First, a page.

JULY 1, 1942
HYDE PARK, Tuesday—The other night I saw a film called "Native Land." It is a beautiful piece of photography and most artistically produced. There are still people in this country and there are still parts of it where the horrors which "Native Land" pictures may be found.
Sometimes I think that the greatest good anyone in this field could do would be to write the truth day after day. Then people would have something which would lie about halfway between the worst side of the picture, as presented in "Native Land," and the worst side of the reverse, as presented in Mr. Pegler's columns. Both pictures are truthful, but they are not the whole picture on either side. It is the whole picture which shows the real trend towards which we are striving and working for the future.
I reached New York City yesterday morning by the night train from Washington. After a hurried breakfast at the apartment and a short time spent at Calvary Church, I went up to my cousin, Mrs. Parish's house. We came down together for the funeral services of my cousin, Mr. Parish. It was a great comfort to her that Mr. Sumner Welles and her nephew, Lieutenant Harry Parish, were able to be with her at the services. Then we drove to Tivoli, N. Y., for the burial in the old churchyard where so many of our family lie.
I reached home about 4:30 and found that there was a demand from the children for a picnic supper. They helped carry all the food down by the fireplace and built their own fire. After I returned from meeting Miss Thompson and Mrs. Fleeson O'Donnell and her little girl, we walked down to see the results of all the preparations, which seemed to be very satisfactory. One of the children presented me with a beautifully roasted marshmallow. They all assured me that they had eaten all they wanted. I think the enjoyment of these parties is always more in what they do than in what they eat.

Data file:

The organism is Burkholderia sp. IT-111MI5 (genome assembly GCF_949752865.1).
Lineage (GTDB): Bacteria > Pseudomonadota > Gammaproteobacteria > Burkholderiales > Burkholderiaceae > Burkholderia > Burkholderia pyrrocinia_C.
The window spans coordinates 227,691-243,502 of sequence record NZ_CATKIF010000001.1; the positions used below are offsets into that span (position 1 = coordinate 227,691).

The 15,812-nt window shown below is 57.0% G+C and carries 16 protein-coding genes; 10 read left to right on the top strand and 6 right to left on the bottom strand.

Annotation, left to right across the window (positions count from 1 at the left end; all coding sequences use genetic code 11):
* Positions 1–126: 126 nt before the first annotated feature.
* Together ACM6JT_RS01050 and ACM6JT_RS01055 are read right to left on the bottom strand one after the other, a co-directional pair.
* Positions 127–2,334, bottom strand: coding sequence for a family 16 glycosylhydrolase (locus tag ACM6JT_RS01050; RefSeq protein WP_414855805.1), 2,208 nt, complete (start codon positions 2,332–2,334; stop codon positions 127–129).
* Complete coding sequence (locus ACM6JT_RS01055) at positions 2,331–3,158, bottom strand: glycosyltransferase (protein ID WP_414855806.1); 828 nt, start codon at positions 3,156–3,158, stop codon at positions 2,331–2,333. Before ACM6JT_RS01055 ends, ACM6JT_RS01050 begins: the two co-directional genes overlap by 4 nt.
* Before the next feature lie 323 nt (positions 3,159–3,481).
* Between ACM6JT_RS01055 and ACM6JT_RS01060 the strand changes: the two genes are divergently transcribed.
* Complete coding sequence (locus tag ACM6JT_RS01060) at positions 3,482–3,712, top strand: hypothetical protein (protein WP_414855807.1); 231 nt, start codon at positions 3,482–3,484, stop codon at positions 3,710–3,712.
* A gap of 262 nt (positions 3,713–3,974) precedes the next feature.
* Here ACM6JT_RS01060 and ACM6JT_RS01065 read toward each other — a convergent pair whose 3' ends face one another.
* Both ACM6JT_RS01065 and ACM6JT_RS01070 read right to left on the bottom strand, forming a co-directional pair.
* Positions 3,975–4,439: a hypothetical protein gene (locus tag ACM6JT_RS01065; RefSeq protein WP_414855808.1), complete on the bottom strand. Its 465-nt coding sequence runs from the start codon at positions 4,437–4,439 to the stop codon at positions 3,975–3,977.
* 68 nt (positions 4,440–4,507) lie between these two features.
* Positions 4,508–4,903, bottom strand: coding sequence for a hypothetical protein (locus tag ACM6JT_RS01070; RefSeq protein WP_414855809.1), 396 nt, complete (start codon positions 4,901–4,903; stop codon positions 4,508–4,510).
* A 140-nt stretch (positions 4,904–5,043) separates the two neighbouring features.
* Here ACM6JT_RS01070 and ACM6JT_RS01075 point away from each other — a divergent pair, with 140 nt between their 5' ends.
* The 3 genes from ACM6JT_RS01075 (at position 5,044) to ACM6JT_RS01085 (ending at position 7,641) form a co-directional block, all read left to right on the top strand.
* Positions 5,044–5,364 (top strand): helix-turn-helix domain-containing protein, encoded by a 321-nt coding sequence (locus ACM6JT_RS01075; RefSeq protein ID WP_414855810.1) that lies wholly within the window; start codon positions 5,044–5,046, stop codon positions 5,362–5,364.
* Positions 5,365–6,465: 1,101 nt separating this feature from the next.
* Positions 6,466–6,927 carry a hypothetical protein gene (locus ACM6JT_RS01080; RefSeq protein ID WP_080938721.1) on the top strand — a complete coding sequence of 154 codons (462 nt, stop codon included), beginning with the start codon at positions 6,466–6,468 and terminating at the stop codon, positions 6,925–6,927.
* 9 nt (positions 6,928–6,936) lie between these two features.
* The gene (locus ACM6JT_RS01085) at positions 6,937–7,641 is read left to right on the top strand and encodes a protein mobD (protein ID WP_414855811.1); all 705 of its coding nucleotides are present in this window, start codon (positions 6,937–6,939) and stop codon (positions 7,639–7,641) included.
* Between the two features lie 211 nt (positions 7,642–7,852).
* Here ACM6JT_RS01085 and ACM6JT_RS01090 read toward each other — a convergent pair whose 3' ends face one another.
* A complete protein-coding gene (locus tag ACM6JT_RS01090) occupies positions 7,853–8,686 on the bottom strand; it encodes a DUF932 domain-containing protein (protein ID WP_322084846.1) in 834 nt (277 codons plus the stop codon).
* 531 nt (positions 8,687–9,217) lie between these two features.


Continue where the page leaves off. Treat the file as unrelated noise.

The Yiddish Theatre Division for the Army and Navy Relief Funds is giving a benefit at the National Theatre in New York City. I hope very much that it will be very successful. I am much impressed by the way in which the theatrical and other artistic groups throughout the country have actually given, not only of their money, but of their time for these benefit performances. They have brought in a great deal of money throughout the nation and I think all of us are grateful to them.
(COPYRIGHT, 1942, BY UNITED FEATURE SYNDICATE, INC.)
About this document
My Day by Eleanor Roosevelt, July 1, 1942
Digital edition created by The Eleanor Roosevelt Papers Project The George Washington University 312 Academic Building 2100 Foxhall Road, NW Washington, DC 20007
- Brick, Christopher (Editor)
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